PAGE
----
The Rise and Decay of Non-Nominative Subjects

Posted on April 4, 2016 by

The first week back after Easter promises to be a bonanza of historical Germanic grammar, by Manchester colleagues past and present. In addition to Kersti and John’s previously announced talk on the 12th, on Thursday 14th Jóhanna Barðdal (Ghent) will be giving a talk on The Rise and Decay of Non-Nominative Subjects in Samuel Alexander A101, 1pm-2pm. This is an extra-ordinary talk timed to take advantage of Jóhanna’s visit to the area. We’ll go for lunch afterwards; all are welcome.

Here’s the abstract:

Different possible developmental paths have been identified as explaining the existence of non-nominative subjects in the Indo-European languages. In addition, in a recent typology of changes in argument structure constructions based on Germanic, several different, yet opposing, changes are reported, including processes sometimes called Dative Sickness, Nominative Sickness, and Accusative Sickness. I will report on ongoing work involving a phylogenetic trait analysis on a predefined dataset of 12 predicates found across the Germanic phyla. This is, as far as I am aware, the first application of the MULTISTATE method (Pagel et al. 2004) in historical syntax. The results clearly favor one of the models, the Dative Sickness Model, over any other model, as the Dative Sickness Model is the only model that can accurately account for both the observed diversity of case frames and the independently proposed philological reconstructions. The MULTISTATE method of evolutionary trait analysis adequately models evolutionary paths of argument structure constructions and provides the perfect testing ground for hypotheses arrived at through philological reconstruction, based on classical historical–comparative methods.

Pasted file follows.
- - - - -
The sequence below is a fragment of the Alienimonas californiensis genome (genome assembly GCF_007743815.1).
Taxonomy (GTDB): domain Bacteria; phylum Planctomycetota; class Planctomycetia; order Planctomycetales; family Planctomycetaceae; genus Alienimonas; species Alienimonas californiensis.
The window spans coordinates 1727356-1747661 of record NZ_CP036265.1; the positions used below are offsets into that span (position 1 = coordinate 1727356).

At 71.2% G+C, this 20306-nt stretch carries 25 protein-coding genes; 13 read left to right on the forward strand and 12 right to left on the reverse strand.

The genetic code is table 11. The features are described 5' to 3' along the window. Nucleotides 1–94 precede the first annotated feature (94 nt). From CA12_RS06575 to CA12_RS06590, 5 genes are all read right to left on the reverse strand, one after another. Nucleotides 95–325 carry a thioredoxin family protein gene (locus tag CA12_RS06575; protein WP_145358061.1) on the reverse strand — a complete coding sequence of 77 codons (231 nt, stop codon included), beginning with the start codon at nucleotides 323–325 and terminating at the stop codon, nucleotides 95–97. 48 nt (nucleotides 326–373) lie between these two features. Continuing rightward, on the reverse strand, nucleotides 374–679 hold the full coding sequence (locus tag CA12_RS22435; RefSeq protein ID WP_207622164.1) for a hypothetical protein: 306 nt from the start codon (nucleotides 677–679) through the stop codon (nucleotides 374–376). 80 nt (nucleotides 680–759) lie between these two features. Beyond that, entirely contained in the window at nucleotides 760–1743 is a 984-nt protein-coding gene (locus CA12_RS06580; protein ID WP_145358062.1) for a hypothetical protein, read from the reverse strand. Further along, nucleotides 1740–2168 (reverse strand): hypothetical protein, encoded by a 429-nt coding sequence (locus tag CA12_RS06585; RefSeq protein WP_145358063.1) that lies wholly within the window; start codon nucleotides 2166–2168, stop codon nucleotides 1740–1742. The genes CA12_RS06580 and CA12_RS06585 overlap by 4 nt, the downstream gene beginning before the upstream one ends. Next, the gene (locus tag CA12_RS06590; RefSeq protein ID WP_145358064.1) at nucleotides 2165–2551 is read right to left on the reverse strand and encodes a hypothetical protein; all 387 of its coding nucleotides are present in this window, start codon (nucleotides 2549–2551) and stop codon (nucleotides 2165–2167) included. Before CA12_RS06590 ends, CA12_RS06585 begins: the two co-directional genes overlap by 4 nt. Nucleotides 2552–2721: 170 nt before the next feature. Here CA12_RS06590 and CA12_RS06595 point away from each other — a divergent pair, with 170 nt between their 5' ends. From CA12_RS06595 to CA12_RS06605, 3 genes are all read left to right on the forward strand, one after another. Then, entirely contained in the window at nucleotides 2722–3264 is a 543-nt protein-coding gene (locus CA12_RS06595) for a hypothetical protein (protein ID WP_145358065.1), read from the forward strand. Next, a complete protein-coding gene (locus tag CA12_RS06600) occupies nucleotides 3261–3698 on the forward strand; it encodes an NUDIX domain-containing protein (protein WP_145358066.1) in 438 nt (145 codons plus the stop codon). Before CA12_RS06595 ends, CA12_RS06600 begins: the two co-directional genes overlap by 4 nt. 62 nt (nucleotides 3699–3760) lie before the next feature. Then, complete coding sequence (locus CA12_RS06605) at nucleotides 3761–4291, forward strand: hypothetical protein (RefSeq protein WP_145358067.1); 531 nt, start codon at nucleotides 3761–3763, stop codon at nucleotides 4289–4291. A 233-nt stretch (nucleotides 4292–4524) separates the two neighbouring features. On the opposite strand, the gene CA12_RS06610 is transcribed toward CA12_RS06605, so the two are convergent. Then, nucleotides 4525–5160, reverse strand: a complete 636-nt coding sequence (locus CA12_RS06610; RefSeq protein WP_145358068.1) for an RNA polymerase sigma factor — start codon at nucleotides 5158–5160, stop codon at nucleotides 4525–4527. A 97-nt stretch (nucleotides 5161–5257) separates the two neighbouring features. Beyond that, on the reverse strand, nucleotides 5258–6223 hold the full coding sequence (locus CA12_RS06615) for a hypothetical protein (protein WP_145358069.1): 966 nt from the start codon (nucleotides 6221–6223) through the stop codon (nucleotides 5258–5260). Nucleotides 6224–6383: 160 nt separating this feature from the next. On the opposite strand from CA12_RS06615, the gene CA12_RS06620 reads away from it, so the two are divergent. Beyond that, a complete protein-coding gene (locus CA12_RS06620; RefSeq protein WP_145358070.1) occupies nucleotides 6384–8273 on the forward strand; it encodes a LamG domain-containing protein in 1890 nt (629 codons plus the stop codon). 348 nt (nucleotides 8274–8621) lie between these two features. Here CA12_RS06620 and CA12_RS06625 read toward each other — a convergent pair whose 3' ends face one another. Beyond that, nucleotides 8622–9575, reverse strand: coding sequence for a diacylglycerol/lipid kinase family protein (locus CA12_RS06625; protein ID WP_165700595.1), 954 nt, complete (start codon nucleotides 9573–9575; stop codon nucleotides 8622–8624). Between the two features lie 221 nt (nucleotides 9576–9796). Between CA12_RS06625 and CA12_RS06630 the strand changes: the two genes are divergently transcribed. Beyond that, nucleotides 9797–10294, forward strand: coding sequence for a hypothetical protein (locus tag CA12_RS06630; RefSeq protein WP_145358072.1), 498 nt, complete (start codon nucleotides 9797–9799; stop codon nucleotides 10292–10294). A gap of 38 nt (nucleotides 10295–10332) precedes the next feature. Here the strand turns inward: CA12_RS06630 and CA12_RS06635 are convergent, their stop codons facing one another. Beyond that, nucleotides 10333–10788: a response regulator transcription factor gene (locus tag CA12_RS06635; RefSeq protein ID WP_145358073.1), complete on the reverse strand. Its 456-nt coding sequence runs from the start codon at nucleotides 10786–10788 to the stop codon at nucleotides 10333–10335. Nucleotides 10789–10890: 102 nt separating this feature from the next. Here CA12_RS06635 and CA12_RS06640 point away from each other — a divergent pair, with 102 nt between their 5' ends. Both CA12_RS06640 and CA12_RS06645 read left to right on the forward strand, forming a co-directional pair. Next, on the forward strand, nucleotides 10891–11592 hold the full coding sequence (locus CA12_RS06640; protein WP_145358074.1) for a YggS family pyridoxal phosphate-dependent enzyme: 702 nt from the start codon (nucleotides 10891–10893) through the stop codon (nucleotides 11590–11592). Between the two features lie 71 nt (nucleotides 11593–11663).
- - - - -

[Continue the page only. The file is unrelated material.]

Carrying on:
* Partly based on joint work with Michael Dunn, Tonya Kim Dewey, Carlee Arnett & Thórhallur Eythórsson


  • Pagel, M., et al. (2004). Bayesian estimation of ancestral character states on phylogenies. Systematic biology 53(5): 673-684.